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    It’s Never Too Late {Learning is for Life}: A Guest Post by Jen Snow

    June 2, 2014 by Brandy Vencel


    A big thank you to Jen for this guest post. Jen’s story is, in many ways, my story. She and I went to the same university {and were even there at the same point at one time!}, turned down the same honors program, lived with people who didn’t turn down said honors program, and passed up academic opportunities out of fear of jeopardizing our academic scholarships. She even toyed with going to seminary — the one I actually went to! I cannot tell you how much I identified with her story…well, if you take out the whole Africa part. Ha!


    Jen Snow is a missionary wife, homeschooling mom to three children ages 8, 5, and 3, and former classroom teacher. In her spare time {when she’s not plowing through her too-tall stack of books to be read with a cup of coffee and a piece of dark chocolate in hand!}, she serves as a homeschooling consultant to other missionary families, moderates at the Ambleside Online Forums, and blogs her ponderings on educational philosophy and her family’s homeschooling adventures in Central Africa at Snowfall Academy.


    When I was in school, I was always a good student. The one that all the teachers adored, and most of the other students resented. It actually kind of frightened me on the first day of my senior year when three different teachers I had not had previously all said something to the effect that “they had heard about me and were so pleased to have me in class that year.” I was a good girl who did all her work and turned it in on time. I got A’s, and graduated near the top of my class. However, it was all a game to me. Figure out what would make the teachers happy and give it to them. Easy peasy.

    Because of my ‘honor student’ status in high school, I was invited to join the Great Books honors program at my university. My 17-year-old self wasn’t really interested, though. I had the crazy idea that I wanted to have “fun” in college. I didn’t particularly want to have to work hard or make it too difficult for myself to play the ‘academics’ game. {Hey, I had a GPA to maintain in order to keep my scholarship.} So I declined the offer.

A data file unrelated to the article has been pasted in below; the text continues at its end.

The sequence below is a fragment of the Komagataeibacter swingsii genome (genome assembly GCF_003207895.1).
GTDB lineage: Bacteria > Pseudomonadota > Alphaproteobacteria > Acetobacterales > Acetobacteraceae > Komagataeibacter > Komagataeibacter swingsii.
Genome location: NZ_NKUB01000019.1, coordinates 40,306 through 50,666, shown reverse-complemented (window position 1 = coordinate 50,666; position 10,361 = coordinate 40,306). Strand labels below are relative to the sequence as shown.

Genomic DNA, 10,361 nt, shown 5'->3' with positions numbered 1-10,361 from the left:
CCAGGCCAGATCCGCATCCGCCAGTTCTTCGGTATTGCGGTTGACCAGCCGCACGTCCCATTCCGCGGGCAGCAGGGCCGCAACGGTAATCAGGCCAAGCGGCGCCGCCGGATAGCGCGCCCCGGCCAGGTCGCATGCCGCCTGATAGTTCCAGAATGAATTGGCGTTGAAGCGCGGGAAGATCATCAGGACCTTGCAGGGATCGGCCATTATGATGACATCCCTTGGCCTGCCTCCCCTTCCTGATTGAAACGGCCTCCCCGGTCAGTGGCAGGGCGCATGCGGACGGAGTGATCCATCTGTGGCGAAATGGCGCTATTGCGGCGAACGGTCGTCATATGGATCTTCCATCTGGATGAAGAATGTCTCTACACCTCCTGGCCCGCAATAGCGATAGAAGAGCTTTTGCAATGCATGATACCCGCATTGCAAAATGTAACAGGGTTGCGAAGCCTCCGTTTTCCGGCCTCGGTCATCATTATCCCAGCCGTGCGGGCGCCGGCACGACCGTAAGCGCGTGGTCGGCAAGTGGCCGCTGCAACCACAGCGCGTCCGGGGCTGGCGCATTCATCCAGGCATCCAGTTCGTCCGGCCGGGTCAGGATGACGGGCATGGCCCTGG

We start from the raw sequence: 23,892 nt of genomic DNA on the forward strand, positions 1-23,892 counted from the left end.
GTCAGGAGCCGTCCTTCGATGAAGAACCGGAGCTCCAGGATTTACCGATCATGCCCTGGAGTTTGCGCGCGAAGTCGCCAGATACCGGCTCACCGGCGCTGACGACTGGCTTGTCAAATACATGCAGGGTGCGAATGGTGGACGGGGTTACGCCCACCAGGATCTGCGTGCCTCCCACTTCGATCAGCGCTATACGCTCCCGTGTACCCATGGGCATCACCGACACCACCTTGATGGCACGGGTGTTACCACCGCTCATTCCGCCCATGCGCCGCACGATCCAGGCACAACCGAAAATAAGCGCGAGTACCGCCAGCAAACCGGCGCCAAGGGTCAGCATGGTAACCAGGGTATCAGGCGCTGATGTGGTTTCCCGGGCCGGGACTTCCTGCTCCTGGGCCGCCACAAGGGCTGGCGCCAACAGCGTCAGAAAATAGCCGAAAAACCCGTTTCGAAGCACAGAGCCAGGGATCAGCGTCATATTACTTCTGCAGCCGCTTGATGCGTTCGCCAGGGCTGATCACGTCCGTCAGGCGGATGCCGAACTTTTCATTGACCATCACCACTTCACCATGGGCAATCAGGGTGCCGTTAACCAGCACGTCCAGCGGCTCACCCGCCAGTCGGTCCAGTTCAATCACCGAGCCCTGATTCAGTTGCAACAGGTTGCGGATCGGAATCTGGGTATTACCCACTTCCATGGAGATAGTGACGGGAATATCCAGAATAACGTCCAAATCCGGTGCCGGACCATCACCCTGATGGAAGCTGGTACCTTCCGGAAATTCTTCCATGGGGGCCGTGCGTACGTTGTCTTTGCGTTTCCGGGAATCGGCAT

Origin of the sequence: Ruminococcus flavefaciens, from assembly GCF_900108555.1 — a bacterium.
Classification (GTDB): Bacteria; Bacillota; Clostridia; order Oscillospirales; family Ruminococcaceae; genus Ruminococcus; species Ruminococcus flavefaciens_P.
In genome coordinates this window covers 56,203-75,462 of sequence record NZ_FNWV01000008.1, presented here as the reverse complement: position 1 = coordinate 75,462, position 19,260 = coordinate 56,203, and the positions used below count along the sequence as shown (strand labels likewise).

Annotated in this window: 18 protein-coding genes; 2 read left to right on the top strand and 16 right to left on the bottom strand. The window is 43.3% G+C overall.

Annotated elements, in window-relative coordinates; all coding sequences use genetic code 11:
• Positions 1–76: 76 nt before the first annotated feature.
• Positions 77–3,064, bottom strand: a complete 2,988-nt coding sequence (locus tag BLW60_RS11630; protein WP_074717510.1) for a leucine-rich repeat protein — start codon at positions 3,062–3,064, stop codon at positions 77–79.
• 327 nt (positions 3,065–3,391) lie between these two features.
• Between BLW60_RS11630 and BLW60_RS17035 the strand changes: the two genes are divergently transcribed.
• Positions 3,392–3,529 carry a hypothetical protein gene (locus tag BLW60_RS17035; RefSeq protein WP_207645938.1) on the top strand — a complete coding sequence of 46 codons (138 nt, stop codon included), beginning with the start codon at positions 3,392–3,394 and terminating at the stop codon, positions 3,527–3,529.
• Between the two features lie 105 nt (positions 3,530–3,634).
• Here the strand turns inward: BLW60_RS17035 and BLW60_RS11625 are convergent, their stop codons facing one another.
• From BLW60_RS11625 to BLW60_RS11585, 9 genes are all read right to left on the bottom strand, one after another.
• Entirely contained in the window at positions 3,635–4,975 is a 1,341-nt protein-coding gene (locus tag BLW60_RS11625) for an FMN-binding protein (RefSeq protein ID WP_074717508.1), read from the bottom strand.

Fast forward to my senior year. I had spent four years as an elementary education major, which wasn’t really a major known for its academic rigor. I hadn’t particularly enjoyed it {most of my best college experiences were via the friendships I had made in choir, not in the classroom}, but it was the means to the end I had in view – to earn a teaching certificate, become a teacher, and teach overseas on the mission field. There were a couple of things that happened my senior year, however, that made me start to think that maybe there was more to this whole “education” thing than just playing the “keep the teachers happy” game.

    First, I had to choose what Bible elective courses to take. All undergraduates were required to take 10 semester-long Bible classes. Most of these were prescribed for us, but we were allowed two upper-level courses of our choice from all the Biblical Studies department offered. “Only two?” I remember thinking. There were so many that sounded interesting to me that I found it hard to narrow it down to only two. I started toying with the idea of going to seminary not because I really needed to for any practical reason, but just because I would be able to study all of those other topics that interested me but wouldn’t fit into my undergraduate schedule.

    Then, I took a class called “Peoples of Africa”. It was taught by a professor in the history department who definitely had higher expectations of his students that I had encountered in most of my previous academic experience. Our final was actually an essay test. I couldn’t just fudge my way through it like I could on a multiple choice exam – I actually had to know what I was talking about. I can still remember sitting at a table outside our campus coffee shop, culling through all my books and notes, outlining what I might write about with all of the possible essay topics the prof had suggested to us. Strangely enough, I found myself wishing that I had had more classes like this one – classes in which I had to work hard and synthesize information and think, not just spit out answers.